Farmers living in poor rural communities are most affected by rising heat and unpredictable rainfall, researchers say
By Anastasia Moloney
BOGOTA, May 3 (Thomson Reuters Foundation) - Guatemala's subsistence farmers and indigenous people living in poor rural communities are most affected by rising temperatures and unpredictable rainfall linked to climate change, a leading researcher said on Friday.
Poverty makes the Central American country highly vulnerable to the impact of global warming that damages harvests and causes food shortages, said Edwin Castellanos, lead author of a report by the Guatemalan System of Climate Change Sciences (SGCCC).
Guatemala could see a rise of 3 to 6 degrees Celsius by 2100 and a drop of 10 to 30 percent in rainfall if countries such as China, India and the United States do not cut greenhouse gas emissions, according to the SGCCC.
Nearly 200 countries agreed in 2015 to curbing greenhouse emissions enough to keep the global hike in temperatures "well below" 2 C above pre-industrial times while pursuing a tougher 1.5 C ceiling.
Carbon dioxide and methane are the main greenhouse gases that trap heat and contribute to climate change.
"Guatemala is very vulnerable due to its high levels of poverty," said Castellanos, who is dean of the Research Institute at Guatemala's Valle University and a leading expert in climate change in Central America.
"Changes in weather exacerbate and worsen the situation, especially among the poorest populations," he said.
Seven in every 10 farming families live in poverty, and nearly half of all children under age 5 have chronic malnutrition, according to a report this week by the SGCCC, a group of universities, researchers and government agencies.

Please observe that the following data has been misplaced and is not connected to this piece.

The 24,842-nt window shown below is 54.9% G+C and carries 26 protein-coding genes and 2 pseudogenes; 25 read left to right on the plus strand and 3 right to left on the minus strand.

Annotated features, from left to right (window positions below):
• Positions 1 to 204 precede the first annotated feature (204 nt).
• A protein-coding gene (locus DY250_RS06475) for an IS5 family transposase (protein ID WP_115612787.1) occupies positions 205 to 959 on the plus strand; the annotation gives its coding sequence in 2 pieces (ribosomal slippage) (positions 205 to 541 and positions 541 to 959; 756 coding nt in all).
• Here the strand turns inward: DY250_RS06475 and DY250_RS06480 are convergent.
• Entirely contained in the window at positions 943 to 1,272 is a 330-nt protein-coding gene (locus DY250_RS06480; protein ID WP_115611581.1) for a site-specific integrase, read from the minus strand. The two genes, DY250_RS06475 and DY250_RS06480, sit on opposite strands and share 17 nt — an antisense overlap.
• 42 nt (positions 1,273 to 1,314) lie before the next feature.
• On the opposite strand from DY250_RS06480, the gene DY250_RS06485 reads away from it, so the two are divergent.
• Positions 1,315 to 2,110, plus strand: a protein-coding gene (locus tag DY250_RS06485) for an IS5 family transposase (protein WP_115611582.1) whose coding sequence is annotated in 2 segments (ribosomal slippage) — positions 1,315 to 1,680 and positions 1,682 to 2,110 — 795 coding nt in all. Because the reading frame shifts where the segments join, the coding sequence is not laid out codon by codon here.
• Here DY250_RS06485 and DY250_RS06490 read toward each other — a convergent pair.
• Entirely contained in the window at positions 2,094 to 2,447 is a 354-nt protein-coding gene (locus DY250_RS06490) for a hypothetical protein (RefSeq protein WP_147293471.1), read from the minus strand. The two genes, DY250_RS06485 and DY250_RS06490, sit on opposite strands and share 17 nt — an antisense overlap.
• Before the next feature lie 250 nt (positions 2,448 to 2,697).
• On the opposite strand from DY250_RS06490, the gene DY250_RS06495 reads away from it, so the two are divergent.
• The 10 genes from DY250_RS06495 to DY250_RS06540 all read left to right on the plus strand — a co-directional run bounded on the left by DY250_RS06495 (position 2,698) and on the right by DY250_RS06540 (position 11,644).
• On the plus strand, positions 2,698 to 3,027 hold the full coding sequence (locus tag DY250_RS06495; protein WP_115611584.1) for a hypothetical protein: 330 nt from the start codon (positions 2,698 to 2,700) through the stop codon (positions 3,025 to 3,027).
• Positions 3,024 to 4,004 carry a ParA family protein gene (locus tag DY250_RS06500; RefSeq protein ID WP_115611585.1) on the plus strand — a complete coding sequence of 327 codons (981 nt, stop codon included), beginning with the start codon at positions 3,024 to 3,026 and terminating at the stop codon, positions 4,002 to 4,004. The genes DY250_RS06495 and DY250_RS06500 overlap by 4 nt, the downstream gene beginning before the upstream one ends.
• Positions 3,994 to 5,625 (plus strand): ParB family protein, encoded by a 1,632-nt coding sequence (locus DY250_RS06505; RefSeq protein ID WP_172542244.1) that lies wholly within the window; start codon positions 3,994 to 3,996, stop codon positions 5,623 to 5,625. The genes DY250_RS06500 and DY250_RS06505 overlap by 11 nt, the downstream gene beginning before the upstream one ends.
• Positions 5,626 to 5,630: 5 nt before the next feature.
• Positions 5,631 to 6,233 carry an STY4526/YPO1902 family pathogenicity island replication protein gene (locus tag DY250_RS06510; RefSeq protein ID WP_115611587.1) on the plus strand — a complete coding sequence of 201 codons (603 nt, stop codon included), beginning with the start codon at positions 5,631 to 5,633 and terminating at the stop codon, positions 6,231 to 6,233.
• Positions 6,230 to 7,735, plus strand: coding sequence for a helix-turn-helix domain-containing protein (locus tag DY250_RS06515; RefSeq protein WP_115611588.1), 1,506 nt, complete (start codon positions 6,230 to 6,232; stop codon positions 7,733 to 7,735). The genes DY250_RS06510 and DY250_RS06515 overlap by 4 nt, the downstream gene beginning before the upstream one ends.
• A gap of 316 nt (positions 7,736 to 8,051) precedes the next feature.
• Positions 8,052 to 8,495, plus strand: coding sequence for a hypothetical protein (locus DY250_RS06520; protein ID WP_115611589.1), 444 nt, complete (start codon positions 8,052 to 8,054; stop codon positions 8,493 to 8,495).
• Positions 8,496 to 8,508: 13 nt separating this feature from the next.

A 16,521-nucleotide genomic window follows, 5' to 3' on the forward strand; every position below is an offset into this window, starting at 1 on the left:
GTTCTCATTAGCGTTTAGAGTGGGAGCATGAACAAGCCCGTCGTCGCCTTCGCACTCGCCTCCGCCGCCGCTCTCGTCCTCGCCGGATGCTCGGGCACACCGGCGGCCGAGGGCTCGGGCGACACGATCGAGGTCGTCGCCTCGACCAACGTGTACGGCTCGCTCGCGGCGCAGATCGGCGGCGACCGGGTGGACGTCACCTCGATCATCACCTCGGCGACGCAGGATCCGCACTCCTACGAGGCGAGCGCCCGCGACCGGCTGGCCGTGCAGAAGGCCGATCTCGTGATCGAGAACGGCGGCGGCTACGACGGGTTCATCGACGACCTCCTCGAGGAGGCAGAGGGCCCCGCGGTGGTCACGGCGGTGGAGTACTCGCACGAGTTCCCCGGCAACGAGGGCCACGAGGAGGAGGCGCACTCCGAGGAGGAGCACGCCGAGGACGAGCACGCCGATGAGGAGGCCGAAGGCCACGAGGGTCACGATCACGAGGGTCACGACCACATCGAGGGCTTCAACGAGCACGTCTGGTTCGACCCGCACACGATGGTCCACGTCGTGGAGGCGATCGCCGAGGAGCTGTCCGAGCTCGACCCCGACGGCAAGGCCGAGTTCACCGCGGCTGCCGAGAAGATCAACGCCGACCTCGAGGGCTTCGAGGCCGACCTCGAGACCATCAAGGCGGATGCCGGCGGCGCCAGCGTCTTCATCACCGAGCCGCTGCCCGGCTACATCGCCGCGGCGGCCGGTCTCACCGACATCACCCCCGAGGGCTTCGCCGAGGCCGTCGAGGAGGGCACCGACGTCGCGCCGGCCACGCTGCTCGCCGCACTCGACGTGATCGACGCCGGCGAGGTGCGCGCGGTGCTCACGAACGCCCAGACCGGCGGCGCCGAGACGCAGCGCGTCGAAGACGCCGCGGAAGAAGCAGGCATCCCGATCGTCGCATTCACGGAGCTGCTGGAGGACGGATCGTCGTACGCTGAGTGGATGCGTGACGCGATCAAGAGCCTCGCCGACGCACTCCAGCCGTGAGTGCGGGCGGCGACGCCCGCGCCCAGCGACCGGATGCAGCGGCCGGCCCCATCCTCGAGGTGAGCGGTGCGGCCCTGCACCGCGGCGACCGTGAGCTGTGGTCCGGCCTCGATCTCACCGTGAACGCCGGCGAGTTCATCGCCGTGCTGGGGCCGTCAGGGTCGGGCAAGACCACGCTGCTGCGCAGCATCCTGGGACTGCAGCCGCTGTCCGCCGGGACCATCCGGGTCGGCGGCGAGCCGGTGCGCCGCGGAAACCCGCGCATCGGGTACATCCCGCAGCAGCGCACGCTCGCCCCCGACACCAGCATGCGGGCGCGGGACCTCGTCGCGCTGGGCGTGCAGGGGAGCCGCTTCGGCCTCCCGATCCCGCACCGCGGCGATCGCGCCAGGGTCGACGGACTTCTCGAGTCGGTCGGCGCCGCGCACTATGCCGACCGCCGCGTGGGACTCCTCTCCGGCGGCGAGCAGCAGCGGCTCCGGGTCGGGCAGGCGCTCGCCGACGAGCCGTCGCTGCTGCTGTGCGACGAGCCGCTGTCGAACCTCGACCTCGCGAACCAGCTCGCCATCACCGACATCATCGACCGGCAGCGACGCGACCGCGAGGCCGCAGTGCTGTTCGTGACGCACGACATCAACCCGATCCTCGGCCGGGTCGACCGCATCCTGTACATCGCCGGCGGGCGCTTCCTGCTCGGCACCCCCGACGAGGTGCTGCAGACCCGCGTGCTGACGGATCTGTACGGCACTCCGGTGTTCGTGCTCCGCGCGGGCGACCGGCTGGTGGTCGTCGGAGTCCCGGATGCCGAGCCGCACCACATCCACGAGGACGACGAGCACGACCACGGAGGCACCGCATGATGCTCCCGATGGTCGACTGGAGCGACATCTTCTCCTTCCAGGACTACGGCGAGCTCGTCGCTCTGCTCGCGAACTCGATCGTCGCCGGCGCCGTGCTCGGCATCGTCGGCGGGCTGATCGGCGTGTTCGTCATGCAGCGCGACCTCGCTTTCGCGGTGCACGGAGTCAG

About half of Guatemala's population of 17 million is indigenous, many of them subsistence bean and maize farmers.
"It will depend a lot on what developed countries do to reduce their greenhouse gas emissions," Castellanos told the Thomson Reuters Foundation.
Rainfall in Guatemala is becoming more unpredictable, resulting in crop losses, he said.
"The rainy season is starting later," he said. "When it does start to rain, the rains are very intense."
Guatemala is located in a wet, tropical area but poor management has caused major water shortages in many areas, he said.
Also, over the past four decades, the average temperature in Guatemala has risen already by at least 1 degree Celsius, according to the SGCCC.
In 2013, Guatemala passed a law requiring all government agencies to draw up plans to combat climate change, but it lacks the resources and funding to affect major change, he said.
Guatemala's agriculture ministry has started helping small farmers set up irrigation systems to cope with drought but only about a thousand irrigations systems are being built a year when millions of families are in need, he said. (Reporting by Anastasia Moloney @anastasiabogota, Editing by Ellen Wulfhorst. Please credit the Thomson Reuters Foundation, the charitable arm of Thomson Reuters, that covers humanitarian news, women's and LGBT+ rights, human trafficking, property rights, and climate change. Visit http://news.trust.org)
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